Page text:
David Miller

My agent David Miller died, aged 50, on December 30 2016. I write this the same morning.

He was not my agent for long. Among the many people with fond memories of him, I’m one of the least able to speak with authority about who he was. Even so, in seven months, he managed to make me feel that I knew him well. Because David did not keep who he was hidden, I don’t think.

That’s why I’m writing this about him. It is routine when someone dies, and especially when they die so young, to tell the world they were an extraordinary person. And because it is routine I think the world often has its doubts but is too nice to say so. So please listen: David was an extraordinary person. It is terrible that he has died.

He said the most outrageous things that I have ever heard in a work conversation. I can’t repeat any of them. Let’s just say he was honest - and quick about it when there was a chance to outrage people. If someone else had died today, he would merrily denounce any mawkishness around them.

On the other hand his feelings changed, so being honest did not mean being constant. He would insist on one truth about my book. Days later he would insist that the opposite was obvious. At first I thought this undermined his opinions. Being consistent and rational did not seem to matter very much to him, but I came to understand that he was thereby freed from the worry of being wrong. Everybody’s feelings change, but his were never muddied with bet-hedging or politeness. His was the artistic temperament in our relationship.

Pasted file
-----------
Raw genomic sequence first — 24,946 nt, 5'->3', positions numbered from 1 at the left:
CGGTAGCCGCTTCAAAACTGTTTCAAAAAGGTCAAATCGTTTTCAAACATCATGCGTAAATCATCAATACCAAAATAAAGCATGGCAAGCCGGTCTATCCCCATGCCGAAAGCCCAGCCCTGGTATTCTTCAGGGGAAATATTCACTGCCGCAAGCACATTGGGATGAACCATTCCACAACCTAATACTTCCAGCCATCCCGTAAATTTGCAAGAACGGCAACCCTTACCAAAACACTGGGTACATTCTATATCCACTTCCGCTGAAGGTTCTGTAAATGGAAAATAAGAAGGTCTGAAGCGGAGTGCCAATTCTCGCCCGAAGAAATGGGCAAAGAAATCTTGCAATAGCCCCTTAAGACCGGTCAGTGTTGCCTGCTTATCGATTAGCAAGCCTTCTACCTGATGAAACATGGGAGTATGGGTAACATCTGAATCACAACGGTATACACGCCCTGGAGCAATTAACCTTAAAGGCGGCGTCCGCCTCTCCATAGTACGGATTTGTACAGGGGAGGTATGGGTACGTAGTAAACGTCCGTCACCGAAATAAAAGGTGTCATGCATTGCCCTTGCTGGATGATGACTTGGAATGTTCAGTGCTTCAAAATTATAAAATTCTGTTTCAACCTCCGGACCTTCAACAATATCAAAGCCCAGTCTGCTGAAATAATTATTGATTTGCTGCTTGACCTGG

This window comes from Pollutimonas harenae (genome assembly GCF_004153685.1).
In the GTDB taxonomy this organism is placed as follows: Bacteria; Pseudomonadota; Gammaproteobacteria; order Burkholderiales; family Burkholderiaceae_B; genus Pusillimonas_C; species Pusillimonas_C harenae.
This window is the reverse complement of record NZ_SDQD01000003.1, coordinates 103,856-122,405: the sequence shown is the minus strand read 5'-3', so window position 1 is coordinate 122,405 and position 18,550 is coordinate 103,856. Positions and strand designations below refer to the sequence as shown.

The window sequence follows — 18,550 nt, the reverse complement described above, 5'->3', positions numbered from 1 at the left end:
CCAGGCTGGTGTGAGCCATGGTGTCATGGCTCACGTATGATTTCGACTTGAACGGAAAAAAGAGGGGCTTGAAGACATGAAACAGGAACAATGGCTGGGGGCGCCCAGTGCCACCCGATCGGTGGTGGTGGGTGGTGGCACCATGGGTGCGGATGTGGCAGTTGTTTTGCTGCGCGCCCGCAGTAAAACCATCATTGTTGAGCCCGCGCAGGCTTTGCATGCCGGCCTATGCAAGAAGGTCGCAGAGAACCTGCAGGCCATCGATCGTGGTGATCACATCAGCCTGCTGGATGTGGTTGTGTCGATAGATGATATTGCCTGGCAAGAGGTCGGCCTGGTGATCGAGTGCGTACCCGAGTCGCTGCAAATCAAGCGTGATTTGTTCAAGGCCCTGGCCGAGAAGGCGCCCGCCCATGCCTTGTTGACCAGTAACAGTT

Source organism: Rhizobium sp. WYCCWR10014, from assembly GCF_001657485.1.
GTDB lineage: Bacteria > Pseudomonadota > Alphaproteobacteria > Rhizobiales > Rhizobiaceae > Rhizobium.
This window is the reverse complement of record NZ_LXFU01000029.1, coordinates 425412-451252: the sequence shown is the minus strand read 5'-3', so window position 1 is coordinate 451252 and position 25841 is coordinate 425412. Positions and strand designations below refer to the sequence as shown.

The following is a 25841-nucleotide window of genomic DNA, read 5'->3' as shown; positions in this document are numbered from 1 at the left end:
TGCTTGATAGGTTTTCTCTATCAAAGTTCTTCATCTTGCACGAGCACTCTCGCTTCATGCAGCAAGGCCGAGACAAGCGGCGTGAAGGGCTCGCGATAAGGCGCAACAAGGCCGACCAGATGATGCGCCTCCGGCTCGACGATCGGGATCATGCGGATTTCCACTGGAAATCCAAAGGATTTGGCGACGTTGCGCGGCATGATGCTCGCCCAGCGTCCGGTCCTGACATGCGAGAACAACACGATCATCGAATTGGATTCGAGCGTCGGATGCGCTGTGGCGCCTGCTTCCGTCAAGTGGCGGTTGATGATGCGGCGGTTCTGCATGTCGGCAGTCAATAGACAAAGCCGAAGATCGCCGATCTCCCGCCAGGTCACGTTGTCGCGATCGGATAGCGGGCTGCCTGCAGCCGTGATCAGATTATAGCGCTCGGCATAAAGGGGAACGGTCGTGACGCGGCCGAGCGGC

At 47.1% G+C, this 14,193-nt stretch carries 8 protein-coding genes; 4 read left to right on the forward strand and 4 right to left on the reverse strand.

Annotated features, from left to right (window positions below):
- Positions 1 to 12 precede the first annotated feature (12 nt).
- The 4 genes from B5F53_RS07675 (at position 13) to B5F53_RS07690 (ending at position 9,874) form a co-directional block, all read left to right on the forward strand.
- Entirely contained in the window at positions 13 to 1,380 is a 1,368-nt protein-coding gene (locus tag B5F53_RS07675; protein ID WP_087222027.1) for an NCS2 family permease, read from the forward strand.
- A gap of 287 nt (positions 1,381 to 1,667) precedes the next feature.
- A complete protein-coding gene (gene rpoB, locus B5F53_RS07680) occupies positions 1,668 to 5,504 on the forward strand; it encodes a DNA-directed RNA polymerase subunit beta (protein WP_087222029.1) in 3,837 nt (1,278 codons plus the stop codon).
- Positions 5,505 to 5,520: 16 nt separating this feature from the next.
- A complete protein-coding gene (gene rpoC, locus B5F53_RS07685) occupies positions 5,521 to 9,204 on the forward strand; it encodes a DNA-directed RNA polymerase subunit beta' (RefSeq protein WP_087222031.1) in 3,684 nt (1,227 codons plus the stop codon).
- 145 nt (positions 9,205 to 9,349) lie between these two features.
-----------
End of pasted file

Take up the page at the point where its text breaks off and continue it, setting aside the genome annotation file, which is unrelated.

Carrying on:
Yet he was a brilliant agent. When my book was on submission in the summer I discovered that everyone in publishing had a special relationship with David. They knew that he was honest with them too, I think. Getting hold of him could be difficult. He was intensely busy, and always travelling. Yet at one stage he and I spoke on the phone for a long time every day and his cheerfulness never flickered despite the terrible connection at my end. I felt fiercely believed in.

Some of David’s clients and colleagues have lost a friend of decades. I do not know his family, and can’t imagine their grief today. “Tell me what you want and I shall tell you who you are,” he said to me when we first met, quoting Chekhov. He always did this with new clients. He was honest about that too. I want David to be alive.